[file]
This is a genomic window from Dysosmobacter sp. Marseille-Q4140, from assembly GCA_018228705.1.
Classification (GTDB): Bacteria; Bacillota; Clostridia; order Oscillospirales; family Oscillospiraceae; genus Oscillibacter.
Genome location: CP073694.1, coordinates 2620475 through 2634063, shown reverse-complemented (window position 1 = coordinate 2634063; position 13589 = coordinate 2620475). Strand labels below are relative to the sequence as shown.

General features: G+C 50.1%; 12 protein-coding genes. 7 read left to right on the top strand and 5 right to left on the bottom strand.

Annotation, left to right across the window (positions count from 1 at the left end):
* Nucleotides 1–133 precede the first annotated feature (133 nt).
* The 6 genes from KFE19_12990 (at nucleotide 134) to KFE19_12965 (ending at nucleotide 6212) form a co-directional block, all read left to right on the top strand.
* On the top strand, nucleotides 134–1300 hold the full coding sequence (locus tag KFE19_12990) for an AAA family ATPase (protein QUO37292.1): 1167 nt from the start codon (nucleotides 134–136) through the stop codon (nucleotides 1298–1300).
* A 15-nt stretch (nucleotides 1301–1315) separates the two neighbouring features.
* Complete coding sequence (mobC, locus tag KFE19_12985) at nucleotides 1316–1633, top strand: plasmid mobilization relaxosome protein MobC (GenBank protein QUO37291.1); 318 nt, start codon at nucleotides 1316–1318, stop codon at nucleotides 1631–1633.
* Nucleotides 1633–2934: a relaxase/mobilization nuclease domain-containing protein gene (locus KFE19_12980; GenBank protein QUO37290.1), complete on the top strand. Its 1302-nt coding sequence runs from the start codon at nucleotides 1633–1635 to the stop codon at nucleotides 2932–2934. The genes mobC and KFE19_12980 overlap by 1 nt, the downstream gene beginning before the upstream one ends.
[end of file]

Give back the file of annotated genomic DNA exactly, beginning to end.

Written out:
This is a genomic window from Dysosmobacter sp. Marseille-Q4140, from assembly GCA_018228705.1.
Classification (GTDB): Bacteria; Bacillota; Clostridia; order Oscillospirales; family Oscillospiraceae; genus Oscillibacter.
Genome location: CP073694.1, coordinates 2620475 through 2634063, shown reverse-complemented (window position 1 = coordinate 2634063; position 13589 = coordinate 2620475). Strand labels below are relative to the sequence as shown.

General features: G+C 50.1%; 12 protein-coding genes. 7 read left to right on the top strand and 5 right to left on the bottom strand.

Annotation, left to right across the window (positions count from 1 at the left end):
* Nucleotides 1–133 precede the first annotated feature (133 nt).
* The 6 genes from KFE19_12990 (at nucleotide 134) to KFE19_12965 (ending at nucleotide 6212) form a co-directional block, all read left to right on the top strand.
* On the top strand, nucleotides 134–1300 hold the full coding sequence (locus tag KFE19_12990) for an AAA family ATPase (protein QUO37292.1): 1167 nt from the start codon (nucleotides 134–136) through the stop codon (nucleotides 1298–1300).
* A 15-nt stretch (nucleotides 1301–1315) separates the two neighbouring features.
* Complete coding sequence (mobC, locus tag KFE19_12985) at nucleotides 1316–1633, top strand: plasmid mobilization relaxosome protein MobC (GenBank protein QUO37291.1); 318 nt, start codon at nucleotides 1316–1318, stop codon at nucleotides 1631–1633.
* Nucleotides 1633–2934: a relaxase/mobilization nuclease domain-containing protein gene (locus KFE19_12980; GenBank protein QUO37290.1), complete on the top strand. Its 1302-nt coding sequence runs from the start codon at nucleotides 1633–1635 to the stop codon at nucleotides 2932–2934. The genes mobC and KFE19_12980 overlap by 1 nt, the downstream gene beginning before the upstream one ends.